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Vexen Crabtree 2015


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Sociology, Theology, Anti-Religion and Exploration: Forcing Humanity Forwards

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Vexen Crabtree 2015

Confused religious ethics

Confused Religious Ethics: Immorality With God, Morality Without, by Vexen Crabtree (1999)

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Isnt the main essence of Christianity about faith?! Hebrews states that "faith is being sure of what you hope for and certain of what you do not see." So yeh you can try and prove or disprove God using science or whatever but i dont think you'll ever fully be able to do either. God loves it so much when people come to know him - believe in him although they don't see him ... that's faith, and on the last day, those who have done this will be having the greatest party of their lives, with the person they love and adore the most, FOREVER!


If there is no God, no accountability, etc., than there is no advantage to morality or such "humanistic values." I'm assuming, because you wrote an essay about how it is wrong and illogical to do so, you would not enjoy any theist telling you what is right or wrong, so how can you, somebody who doesn't believe in any higher authority, take that position yourself by asserting that we should all submit to humanistic values such as love and compassion. What if somebody would much rather be a mass murderer than a loving individual? You cannot say murder is wrong. To say there are no absolute morals is to say there are no morals. Without admitting somebody (i.e. God) established morality, you cannot tell anybody else what is right or wrong without being a hypocrite. BUT, the fact that you KNOW there is right and wrong, and that you already know what's wrong and what's right (along with most of mankind)demonstrates that there is in fact morality. So obviously it had to be established. Think about it.
God Bless.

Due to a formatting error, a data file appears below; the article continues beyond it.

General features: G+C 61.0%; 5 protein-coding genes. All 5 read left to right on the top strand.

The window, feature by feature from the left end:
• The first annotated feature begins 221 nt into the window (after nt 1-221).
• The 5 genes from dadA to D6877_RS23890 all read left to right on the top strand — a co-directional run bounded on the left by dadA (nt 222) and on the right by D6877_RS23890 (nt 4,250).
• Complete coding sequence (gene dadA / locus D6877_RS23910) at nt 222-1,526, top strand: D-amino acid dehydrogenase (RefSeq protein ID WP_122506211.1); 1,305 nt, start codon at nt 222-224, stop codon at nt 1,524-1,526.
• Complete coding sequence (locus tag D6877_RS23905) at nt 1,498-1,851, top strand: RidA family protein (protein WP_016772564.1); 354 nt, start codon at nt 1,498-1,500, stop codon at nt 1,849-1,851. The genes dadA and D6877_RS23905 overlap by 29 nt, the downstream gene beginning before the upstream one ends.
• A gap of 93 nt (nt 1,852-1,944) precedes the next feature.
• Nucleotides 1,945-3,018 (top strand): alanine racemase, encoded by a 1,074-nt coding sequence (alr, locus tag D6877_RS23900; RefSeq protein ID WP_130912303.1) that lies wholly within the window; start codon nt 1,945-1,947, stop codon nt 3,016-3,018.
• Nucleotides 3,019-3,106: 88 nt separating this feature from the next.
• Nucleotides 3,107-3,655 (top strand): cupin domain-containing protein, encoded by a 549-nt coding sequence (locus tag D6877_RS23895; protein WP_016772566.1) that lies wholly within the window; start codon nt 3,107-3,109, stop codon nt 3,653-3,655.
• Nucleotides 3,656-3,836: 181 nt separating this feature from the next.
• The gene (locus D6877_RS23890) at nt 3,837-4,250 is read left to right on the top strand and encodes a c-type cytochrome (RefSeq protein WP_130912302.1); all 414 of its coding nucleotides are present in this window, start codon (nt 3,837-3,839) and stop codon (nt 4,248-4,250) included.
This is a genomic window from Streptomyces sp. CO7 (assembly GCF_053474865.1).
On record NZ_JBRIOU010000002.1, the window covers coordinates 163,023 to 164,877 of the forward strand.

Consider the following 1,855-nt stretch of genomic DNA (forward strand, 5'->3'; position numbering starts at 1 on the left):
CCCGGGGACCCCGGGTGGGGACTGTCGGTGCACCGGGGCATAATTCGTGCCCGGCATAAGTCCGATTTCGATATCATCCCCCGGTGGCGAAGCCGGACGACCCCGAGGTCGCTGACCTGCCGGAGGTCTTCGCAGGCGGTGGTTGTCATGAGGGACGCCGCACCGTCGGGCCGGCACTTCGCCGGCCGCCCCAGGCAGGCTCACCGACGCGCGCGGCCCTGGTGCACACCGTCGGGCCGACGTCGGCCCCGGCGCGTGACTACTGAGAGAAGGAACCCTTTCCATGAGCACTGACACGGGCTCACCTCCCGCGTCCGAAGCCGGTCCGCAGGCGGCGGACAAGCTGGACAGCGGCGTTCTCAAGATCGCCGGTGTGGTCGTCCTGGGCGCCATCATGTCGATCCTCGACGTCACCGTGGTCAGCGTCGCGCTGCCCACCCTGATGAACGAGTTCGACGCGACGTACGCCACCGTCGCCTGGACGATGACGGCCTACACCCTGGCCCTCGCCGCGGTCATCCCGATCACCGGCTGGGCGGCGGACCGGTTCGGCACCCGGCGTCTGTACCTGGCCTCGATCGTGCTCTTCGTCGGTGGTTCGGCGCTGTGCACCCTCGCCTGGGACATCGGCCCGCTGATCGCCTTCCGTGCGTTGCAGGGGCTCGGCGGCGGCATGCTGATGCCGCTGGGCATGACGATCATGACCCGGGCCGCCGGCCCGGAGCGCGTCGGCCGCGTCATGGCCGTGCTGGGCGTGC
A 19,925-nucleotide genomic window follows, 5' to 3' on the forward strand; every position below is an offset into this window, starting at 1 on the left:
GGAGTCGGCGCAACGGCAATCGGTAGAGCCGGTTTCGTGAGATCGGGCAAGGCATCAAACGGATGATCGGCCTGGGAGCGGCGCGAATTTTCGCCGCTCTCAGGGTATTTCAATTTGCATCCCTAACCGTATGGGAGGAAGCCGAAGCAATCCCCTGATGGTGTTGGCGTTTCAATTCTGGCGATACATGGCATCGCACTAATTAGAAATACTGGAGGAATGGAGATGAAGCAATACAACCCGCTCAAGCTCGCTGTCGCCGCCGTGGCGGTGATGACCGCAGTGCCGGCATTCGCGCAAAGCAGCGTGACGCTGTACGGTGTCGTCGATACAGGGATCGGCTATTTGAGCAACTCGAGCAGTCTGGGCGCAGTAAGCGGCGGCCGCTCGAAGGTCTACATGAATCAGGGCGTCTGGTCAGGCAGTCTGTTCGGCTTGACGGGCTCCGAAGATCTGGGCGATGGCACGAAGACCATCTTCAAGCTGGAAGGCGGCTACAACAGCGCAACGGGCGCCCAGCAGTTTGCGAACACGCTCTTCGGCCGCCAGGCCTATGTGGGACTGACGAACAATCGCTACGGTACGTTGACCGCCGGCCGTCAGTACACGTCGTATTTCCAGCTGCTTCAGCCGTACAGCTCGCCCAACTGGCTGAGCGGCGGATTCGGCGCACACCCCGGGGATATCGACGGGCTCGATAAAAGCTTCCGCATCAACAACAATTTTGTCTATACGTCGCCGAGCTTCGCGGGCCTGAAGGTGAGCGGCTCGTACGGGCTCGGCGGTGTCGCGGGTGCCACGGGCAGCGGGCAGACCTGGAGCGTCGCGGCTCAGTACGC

I believe in deliberating over the differences between good good and doing bad, and I like encouraging others to do the same - in a nondogmatic way.

But morality is not confined within the facade of any one specific religion. Right and wrong is a known and shared feeling. It is not but a part of morality as a whole.Yes, with this view , some could say murder is moral; but that does not make it legal. Just because someone does not conform to your religion's moral values does not make them wrong in accordance to there moral values. In your religion there is more double standard values than there is compliance to their professed moral code. Therefore you have created your own sins, not to be imposed upon those of other faiths. Just because people believe differently than you, does not make them bad or wrong. "there are differences because they were made to be differences" Read your "bible" more before you reply to this. Quoting scripture is easy, but actually remembering it is not. This message is from a member of the alien elite. That "bible" has been around even before the Hebrew faith. It reads like the Caananite bible without the fertility rites incliuded.

God's existence is not necessarily "threatening"

1) Vexen, you make the assumption that a belief in God is equal to a belief in a threat. Please explain why God's existence, in your view, is necessarily threatening. Could God's existence be encouraging? Loving? Could a person be as likely to be comforted by the existence of God as threatened by it? If the existence of God threatens you, does that mean it necessarily threatens others?

2) You make the clear point that there is no such thing as human objectivity. Why, then, have you wasted yours and our time by making arguments? Aren't your equally subjective views as likely to be erroneous as mine? If we are all so totally unable to comprehend objective truth, then perhaps we should stop this inane and worthless dialogue, since we're all potentially right...and potentially wrong.